Coping with breast cancer

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Breast cancer is a type of cancer originating from the breast tissue, most commonly from the inner lining of milk ducts or the lobules that supply the ducts with milk.

While the overwhelming majority of human cases occur in women, male breast cancer can also occur.

Worldwide, breast cancer accounts for 22.9 per cent of all cancers (excluding non-melanoma skin cancers) in women. In 2008, breast cancer caused 458,503 deaths worldwide (13.7 per cent of cancer deaths in women). Breast cancer is more than 100 times more common in women than in men, although men tend to have poorer outcomes due to delays in diagnosis.

Prognosis and survival rates for breast cancer vary greatly, depending on the cancer type, stage, treatment, and geographical location of the patient.

Breast cancer constitutes a major public health issue globally, with over one million new cases diagnosed annually, resulting in over 400,000 annual deaths and about 4.4 million women living with the disease. This year alone, the American Cancer Society predicted that over 200,000 people will be diagnosed with invasive breast cancer.

It also affects one in eight women during their lives, and it is the commonest site-specific malignancy affecting women and the most common cause of cancer mortality in women worldwide.

Statistics available in Nigeria are largely unreliable because of many factors that have not allowed adequate data collection and documentation; but according to numbers provided by Globocan — an international agency for research on cancer — in 2002, breast cancer is responsible for about 16 per cent of all cancer-related deaths in Nigeria.

In a recent publication by Okobia et al (2006):”Late presentation of patients at advanced stages when little or no benefit can be derived from any form of therapy is the hallmark of breast cancer in Nigerian women.”  This is a worrisome trend and it appears to be the norm here.

According to an abstract published in the Nigerian journal  of  surgical  sciences  on breast cancer in young Nigerian women by C.E  Ohanaka,  breast cancer is rare in young women aged 30 and below.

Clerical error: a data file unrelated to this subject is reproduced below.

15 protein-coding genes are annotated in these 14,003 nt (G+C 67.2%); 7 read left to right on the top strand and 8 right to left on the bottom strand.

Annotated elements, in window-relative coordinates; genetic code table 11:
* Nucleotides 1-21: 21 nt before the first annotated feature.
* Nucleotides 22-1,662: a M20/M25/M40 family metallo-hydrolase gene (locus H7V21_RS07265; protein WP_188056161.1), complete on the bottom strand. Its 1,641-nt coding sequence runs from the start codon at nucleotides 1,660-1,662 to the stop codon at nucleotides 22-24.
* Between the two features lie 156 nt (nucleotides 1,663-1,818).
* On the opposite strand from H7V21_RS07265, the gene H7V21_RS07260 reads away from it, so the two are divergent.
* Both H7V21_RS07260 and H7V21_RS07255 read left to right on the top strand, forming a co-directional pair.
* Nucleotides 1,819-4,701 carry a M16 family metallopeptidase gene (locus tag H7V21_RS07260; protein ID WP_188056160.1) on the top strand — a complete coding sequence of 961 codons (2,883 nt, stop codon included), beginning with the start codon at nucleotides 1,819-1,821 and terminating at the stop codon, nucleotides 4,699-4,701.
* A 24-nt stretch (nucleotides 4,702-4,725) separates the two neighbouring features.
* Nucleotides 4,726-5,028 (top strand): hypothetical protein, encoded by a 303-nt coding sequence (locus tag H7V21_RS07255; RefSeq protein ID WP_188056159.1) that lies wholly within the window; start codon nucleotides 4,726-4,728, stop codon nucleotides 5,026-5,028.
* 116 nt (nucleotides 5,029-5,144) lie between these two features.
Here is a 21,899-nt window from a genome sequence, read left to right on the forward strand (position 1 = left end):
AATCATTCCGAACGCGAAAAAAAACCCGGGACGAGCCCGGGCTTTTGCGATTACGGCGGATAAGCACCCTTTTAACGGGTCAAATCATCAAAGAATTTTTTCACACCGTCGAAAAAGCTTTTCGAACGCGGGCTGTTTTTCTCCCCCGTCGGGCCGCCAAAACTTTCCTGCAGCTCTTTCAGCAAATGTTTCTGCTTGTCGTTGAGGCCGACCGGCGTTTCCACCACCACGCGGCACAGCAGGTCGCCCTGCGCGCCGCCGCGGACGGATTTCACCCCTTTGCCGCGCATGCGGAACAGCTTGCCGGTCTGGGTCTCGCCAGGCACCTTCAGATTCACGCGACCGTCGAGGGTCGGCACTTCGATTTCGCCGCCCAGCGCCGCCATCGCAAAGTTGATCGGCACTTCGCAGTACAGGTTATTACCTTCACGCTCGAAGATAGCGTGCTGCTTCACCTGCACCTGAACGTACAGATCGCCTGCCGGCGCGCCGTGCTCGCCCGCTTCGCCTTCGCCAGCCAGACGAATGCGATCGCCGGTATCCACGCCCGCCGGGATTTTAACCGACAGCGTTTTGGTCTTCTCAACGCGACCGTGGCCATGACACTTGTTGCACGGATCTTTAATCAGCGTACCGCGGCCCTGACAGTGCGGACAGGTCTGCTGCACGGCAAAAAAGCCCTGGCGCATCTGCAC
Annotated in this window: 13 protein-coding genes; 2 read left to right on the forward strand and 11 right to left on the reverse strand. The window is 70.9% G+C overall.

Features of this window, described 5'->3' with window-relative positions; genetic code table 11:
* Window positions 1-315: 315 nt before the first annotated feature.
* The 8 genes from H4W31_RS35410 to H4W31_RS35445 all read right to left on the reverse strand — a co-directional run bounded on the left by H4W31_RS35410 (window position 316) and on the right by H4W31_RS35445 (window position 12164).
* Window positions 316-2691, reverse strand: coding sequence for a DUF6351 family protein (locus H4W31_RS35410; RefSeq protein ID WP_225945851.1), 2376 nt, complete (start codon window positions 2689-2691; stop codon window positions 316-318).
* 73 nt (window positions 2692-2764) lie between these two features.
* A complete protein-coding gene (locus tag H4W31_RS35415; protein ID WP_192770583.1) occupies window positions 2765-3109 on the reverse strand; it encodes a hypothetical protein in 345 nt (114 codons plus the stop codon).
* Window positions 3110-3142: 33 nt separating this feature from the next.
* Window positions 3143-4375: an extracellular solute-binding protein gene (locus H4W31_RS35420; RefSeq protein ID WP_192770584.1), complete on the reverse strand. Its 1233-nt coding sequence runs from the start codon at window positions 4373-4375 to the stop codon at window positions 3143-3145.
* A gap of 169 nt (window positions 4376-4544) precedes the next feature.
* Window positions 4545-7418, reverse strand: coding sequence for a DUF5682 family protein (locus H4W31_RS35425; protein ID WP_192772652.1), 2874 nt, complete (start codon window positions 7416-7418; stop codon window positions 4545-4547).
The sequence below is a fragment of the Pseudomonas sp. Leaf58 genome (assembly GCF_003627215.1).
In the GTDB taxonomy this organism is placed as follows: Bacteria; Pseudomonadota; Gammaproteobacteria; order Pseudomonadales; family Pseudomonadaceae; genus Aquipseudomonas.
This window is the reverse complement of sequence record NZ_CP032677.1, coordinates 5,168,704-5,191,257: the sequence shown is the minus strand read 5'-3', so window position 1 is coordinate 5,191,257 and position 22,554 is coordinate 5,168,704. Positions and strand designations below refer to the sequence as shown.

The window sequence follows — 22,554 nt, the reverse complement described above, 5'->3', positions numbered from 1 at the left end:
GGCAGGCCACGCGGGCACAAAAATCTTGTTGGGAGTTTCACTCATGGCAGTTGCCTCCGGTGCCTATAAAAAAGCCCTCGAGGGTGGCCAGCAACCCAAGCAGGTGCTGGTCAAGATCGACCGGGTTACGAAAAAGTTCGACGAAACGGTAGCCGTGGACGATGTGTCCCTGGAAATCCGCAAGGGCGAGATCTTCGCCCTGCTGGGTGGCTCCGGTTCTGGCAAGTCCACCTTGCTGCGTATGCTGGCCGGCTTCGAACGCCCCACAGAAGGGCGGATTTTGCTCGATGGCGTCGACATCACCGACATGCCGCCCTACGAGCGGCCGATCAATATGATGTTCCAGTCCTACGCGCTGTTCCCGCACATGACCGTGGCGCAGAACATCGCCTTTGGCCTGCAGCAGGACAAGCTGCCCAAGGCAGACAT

There is a high degree of morbidity and mortality as well as physical and emotional stress in younger Nigerian women as is the case all over the world.

Risk factors

According to the American Centres for Disease Control, Research has found several risk factors that may increase a person’s chances of getting breast cancer. These include:

– Early menstrual period

– Late menopause

– Being older at the birth of your first child.

– Never giving birth

– Not breastfeeding

– Long-term use of hormone-replacement therapy

– Getting older

– Personal history of breast cancer or some non-cancerous breast diseases

– Family history of breast cancer (mother, father, sister, brother, daughter, or son)

– Treatment with radiation therapy to the breast/chest

– Being overweight (increases risk for breast cancer after menopause).

– Having changes in the breast cancer-related genes BRCA1 or BRCA2.

– Drinking alcohol (more than one drink a day)

– Not getting regular exercise.

Having a risk factor does not mean you will get the disease.

The characteristics of the cancer, as well as its staging, determine the treatment, which may include surgery, medications (hormonal therapy and chemotherapy), radiation and/or immunotherapy. Surgical treatment provides the single largest benefit, and to increase the likelihood of cure, several chemotherapy regimens are commonly given in addition. Radiation is used after breast-conserving surgery and substantially improves local relapse rates and in many circumstances, the overall survival.

Recent studies have shown that prolonging life after cancer therapy is possible. After cancer treatment, many survivors want to find ways to reduce the chances of their cancer coming back. Some worry that the way they eat, the stress in their lives, or their exposure to chemicals may put them at risk.

Cancer survivors find that this is a time when they take a good look at how they take care of themselves. You need therefore to think about making the following changes:

–         Quit smoking — smoking can increase the chances of getting cancer at the same site or another site.

–         Cut down on alcohol — drinking alcohol increases your chances of getting certain types of cancers.

–         Eat well. Healthy food choices and physical activity may help reduce the risk of cancer or its recurrence.

–         Get to and stay at a healthy weight.

–         Exercise and stay active.

–         Go for a detoxification programme

The typical cancer treatment will involve removing the cancerous cells, followed by chemotherapy and/or radiation. Many people are noticing that it is the chemotherapy that kills the patient faster. They explain that their relation or friend got worse after the chemotherapy. This may be true because the chemotherapy drugs not just kill the cancer cells, they also kill healthy cells as well.  An effective cancer treatment, therefore, would be to follow up chemotherapy treatment with a detoxification programme to remove the residual toxins and leftover chemotherapy drugs still in the body system.

At the Mart life Detoxification clinic, the first Modern Mayr medicine clinic in Africa, detoxification is at the core of our practice in helping to prolong life after chemotherapy.